RTC RIDE service and ridership has outgrown the capacity of the RTC CITICENTER transit center in downtown Reno. Bus overcrowding has caused coaches to be backed up beyond the boundaries of the transfer facility making it more difficult for passengers transferring between routes. With the population of the Truckee Meadows expected to double in the next thirty years, the existing facility is inadequate to handle projected growth. The RTC through the 2030 Regional Transportation Plan (RTP) has set a goal to triple ridership on public transit from its current level of 2% of all passenger trips taken on roadways to 6%. To alleviate these problems and prepare for future growth, the RTC, in cooperation with the city of Reno has initiated this project.
To meet the growing needs of transit customers, numerous potential sites were studied. Based on facility requirements, technical analysis, and public input, the RTC Board determined the site is best suited for relocation and expansion of the transit center. RTC 4TH STREET STATION is a 2.5 acre site located on the block between Lake Street, Evans Avenue, 4th Street, and Plaza Street (including Plaza Street right-of-way), adjacent to the Reno Aces baseball stadium under construction.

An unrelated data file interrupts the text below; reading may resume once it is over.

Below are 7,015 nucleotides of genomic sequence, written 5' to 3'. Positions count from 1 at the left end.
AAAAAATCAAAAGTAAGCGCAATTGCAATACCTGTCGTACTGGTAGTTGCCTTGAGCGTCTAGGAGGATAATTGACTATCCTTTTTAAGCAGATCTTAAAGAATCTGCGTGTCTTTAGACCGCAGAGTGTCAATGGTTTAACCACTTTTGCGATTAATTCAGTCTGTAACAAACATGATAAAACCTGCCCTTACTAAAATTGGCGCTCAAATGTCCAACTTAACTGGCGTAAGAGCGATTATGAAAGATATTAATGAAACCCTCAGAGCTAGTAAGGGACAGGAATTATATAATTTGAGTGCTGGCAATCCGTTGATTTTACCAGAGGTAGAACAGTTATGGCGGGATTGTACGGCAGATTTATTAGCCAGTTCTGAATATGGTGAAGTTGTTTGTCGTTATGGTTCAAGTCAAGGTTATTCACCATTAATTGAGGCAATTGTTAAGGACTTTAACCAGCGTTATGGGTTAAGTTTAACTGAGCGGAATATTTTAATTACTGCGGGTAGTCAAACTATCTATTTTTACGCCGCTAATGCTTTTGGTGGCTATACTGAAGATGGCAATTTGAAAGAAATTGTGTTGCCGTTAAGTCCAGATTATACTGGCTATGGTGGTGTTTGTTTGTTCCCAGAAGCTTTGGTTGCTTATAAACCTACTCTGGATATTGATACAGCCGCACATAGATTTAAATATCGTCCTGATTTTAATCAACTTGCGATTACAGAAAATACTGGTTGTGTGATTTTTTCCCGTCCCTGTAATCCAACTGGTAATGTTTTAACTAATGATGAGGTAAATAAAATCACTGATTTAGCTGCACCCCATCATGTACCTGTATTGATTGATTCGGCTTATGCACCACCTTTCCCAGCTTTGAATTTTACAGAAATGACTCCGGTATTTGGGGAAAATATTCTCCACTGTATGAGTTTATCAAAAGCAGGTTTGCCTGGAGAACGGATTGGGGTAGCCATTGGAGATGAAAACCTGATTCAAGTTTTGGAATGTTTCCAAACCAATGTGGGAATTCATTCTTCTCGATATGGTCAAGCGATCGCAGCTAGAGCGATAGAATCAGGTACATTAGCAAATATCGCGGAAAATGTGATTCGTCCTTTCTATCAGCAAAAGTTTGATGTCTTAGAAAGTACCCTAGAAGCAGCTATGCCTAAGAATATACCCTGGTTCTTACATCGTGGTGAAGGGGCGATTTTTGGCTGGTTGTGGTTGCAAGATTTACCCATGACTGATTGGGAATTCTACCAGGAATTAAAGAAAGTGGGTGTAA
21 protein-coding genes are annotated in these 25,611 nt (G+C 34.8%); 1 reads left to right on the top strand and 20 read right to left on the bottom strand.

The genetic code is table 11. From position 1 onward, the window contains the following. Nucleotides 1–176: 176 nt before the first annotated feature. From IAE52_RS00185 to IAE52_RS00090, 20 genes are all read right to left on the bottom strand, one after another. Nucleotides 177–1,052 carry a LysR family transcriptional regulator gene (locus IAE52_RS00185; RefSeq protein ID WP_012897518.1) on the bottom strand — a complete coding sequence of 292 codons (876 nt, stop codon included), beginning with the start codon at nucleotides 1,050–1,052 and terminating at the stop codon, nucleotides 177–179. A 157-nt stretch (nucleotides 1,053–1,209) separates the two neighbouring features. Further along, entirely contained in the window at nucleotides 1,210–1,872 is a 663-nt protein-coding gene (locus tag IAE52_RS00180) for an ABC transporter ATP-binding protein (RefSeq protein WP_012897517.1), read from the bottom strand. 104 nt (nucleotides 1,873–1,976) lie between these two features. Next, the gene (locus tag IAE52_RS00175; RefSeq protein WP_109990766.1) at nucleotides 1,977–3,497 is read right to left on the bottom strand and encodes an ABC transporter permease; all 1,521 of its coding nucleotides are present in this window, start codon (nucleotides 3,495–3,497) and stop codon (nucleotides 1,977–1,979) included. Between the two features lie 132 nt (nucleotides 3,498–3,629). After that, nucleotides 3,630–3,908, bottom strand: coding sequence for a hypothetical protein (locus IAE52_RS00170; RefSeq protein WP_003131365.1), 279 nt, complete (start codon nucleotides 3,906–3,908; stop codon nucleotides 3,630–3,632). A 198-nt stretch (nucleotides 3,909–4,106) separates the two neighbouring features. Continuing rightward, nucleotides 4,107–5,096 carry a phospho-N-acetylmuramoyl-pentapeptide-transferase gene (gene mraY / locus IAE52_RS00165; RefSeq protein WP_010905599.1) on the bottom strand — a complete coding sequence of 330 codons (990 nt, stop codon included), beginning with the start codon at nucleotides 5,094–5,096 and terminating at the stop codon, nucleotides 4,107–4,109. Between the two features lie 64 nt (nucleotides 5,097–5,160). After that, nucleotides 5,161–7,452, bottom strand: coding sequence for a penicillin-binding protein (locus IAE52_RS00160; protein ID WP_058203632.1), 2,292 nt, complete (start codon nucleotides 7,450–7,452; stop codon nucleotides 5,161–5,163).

The RTC Board selected this preferred site in May 2001. The RTC Board, in May 2004, authorized staff to proceed with property acquisition upon completion of site investigation studies.
The new transit center is primarily funded by federal dollars with a local match from the RTC. The project will cost approximately $37 to $38 million dollars.
Construction will take approximately 15 months. RTC 4TH STREET STATION is anticipated to open in 2010.
The former bus transfer facility in the RTC RIDE system, RTC CITICENTER at 4th and Center Streets in Reno, was opened in 1987 and served more than 8,000 daily transit passengers. RTC CITICENTER could accommodate up to 14 buses at a time and provided passenger waiting areas, bus pass sales, public restrooms, mature landscaping in a park-like setting, and offices for transit and security personnel.
In addition to to the more standardized components of an effective transit center—e.g., information booths/counters, benches, drinking fountains, shelter facilities—the RTC is also exploring the possibility of including other services at the transit center. The RTC will seek partners to develop a portion of RTC-owned real property to complement the transit centers. Typically referred to as "joint development", this approach has been shown to improve the quality of a customer's trip and the value of the transit center to the surrounding community. Newstands, convenience foods, and other transit-serving retail facilities are being considered among other uses in this project.